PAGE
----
Close-up Photographer of the Year celebrates dramatic detail
The winners and finalists of the 2020 Close-up Photographer of the Year have been announced, with the top honors going to Galice Hoarau for an electrifying image of an eel larva snapped during a blackwater dive. The rest of the list highlights the seldom-seen close-up textures and details of animals, insects, plants, and the man-made world.
Now in its second year, the Close-up Photographer of the Year competition was founded in 2018 by husband-and-wife team Tracy and Daniel Calder. Designed to showcase images that provide a new perspective on the world, the competition focuses on seven different categories: animals, insects, plants and fungi, intimate landscapes, the man-made world, micro, and an award celebrating young photographers.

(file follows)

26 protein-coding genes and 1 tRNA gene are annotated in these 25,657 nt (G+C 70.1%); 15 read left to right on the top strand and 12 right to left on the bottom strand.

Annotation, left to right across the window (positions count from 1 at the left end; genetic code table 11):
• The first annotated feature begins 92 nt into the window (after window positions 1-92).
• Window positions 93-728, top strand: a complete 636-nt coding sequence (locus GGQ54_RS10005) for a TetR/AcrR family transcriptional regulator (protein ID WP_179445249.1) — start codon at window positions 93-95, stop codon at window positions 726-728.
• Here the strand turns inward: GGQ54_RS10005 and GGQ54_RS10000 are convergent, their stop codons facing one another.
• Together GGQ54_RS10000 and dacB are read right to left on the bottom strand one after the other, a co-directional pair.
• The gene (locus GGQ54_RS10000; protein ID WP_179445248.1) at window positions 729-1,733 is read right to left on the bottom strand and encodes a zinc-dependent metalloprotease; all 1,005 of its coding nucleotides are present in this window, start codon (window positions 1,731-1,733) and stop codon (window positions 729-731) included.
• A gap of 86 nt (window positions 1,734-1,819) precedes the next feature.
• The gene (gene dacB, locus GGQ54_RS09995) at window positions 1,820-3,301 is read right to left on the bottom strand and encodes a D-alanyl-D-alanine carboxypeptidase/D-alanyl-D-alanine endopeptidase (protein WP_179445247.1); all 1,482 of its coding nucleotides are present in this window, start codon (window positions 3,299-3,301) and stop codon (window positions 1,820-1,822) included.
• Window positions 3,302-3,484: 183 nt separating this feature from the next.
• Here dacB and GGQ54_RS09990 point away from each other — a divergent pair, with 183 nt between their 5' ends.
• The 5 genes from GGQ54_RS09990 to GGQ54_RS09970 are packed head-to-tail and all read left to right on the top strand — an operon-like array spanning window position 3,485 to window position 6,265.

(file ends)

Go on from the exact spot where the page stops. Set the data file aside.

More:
For the 2020 competition, French photographer Galice Hoarau claimed first place in both the Animals category and the overall competition with Eel Larva. The shot was taken during a night-time dive off the coast of Indonesia, when the rare creatures can be seen emerging from the inky black of the deep ocean.
“What makes blackwater diving so magical is the abundance of rarely seen planktonic creatures you spot as they take part in one of the largest daily migrations of any animal on Earth,” explains Hoarau. “After sunset, small pelagic animals (like this larva) rise close to the surface to feed where the sunlight has allowed planktonic algae to grow. At sunrise, they dive into the depths and stay down there during the day to escape predators.”
Another highlight from the collection is Glass worm, by Ukrainian photographer Andrei Savitsky. These fly larvae are commonly found in waterways, and being transparent their organs and nervous systems are on display. In this colorful image, the two spotted blobs towards the right of frame are the glassworm’s “swim bladders,” which help the insects rise and sink in the water column.
Check out the rest of the winners, runner-ups and select finalists in our gallery.
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